If you are going on a quilting retreat or simply want to take some embroidery or needlepoint along with you to pass the time, you may be concerned about carrying your sewing kit with you on the plane. The Transportation Security Administration (TSA) is concerned about any object that has the potential of being used as a weapon, so some of your favorite sewing items may be forbidden in carry-on luggage.

Research the rules ahead of time and use common sense to prevent delays in security screening or having your favorite scissors confiscated. ‌Remember that if your favorite tool is forbidden in your carry-on, you can always pack it in your checked luggage‌.

Tips for the Flying Quilter:

  • Cut enough patches of fabric at home to last you through the wait in the airport and the plane ride.
  • Cut lengths of yarn or embroidery thread for cross stitch projects on the plane.
  • Scissors may or may not be allowed, depending on the TSA agent you encounter, so don't risk losing your favorite pair of antique sewing shears.
  • Make a pre-cut package of all the pieces you need and store them in zip-top bags to keep them together.

Pack your rotary cutter and seam ripper in your checked bags along with the cutting mat and ruler, if you plan to do quilting on your trip.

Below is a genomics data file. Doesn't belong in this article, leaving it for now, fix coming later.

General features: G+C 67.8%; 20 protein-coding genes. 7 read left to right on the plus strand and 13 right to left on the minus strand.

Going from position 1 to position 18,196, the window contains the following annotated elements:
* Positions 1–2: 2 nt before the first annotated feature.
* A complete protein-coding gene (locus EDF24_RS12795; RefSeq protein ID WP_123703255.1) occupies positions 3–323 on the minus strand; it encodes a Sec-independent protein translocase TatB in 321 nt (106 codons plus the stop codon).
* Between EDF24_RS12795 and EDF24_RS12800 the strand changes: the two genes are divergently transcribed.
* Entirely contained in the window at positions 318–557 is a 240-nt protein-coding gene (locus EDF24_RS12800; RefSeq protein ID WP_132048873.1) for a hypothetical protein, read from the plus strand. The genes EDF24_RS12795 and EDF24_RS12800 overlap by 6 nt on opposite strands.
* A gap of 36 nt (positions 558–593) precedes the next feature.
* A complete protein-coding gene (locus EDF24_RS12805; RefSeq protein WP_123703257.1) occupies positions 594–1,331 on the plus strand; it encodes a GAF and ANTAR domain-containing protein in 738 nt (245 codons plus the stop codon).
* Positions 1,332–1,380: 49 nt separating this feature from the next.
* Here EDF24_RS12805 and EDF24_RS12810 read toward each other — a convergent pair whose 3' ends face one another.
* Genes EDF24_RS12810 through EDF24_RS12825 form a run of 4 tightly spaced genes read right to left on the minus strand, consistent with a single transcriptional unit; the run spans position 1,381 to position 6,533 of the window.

Avoid any circular thread cutters with hidden blades. TSA rules prohibit any round razor blades or cutters that have a blade that is concealed inside a handle. This means that even a sewing machine can be packed carry-on, as long as hidden blades are removed.

Purchase rounded scissors to pack in your carry-on‌. While longer shears are problematic, short snips (under 4 inches from the pivot point) that are obviously meant to cut threads generally pose no problem with security.


Nail clippers are great make-shift thread cutters and are allowed in carry-on baggage,

  • Push straight pins and sewing needles into a pincushion before packing them with your other sewing supplies.
  • Pins and needles are not prohibited on planes‌, but they will survive the trip more safely in a pincushion than loose in a box.
  • Safety pins‌ are a great choice for planes.
  • Knitting needles and crochet hooks are also TSA-approved for carry-on bags, but should be packed and sheathed along with other permitted sharp objects to prevent accidental injury to airport security and baggage handlers.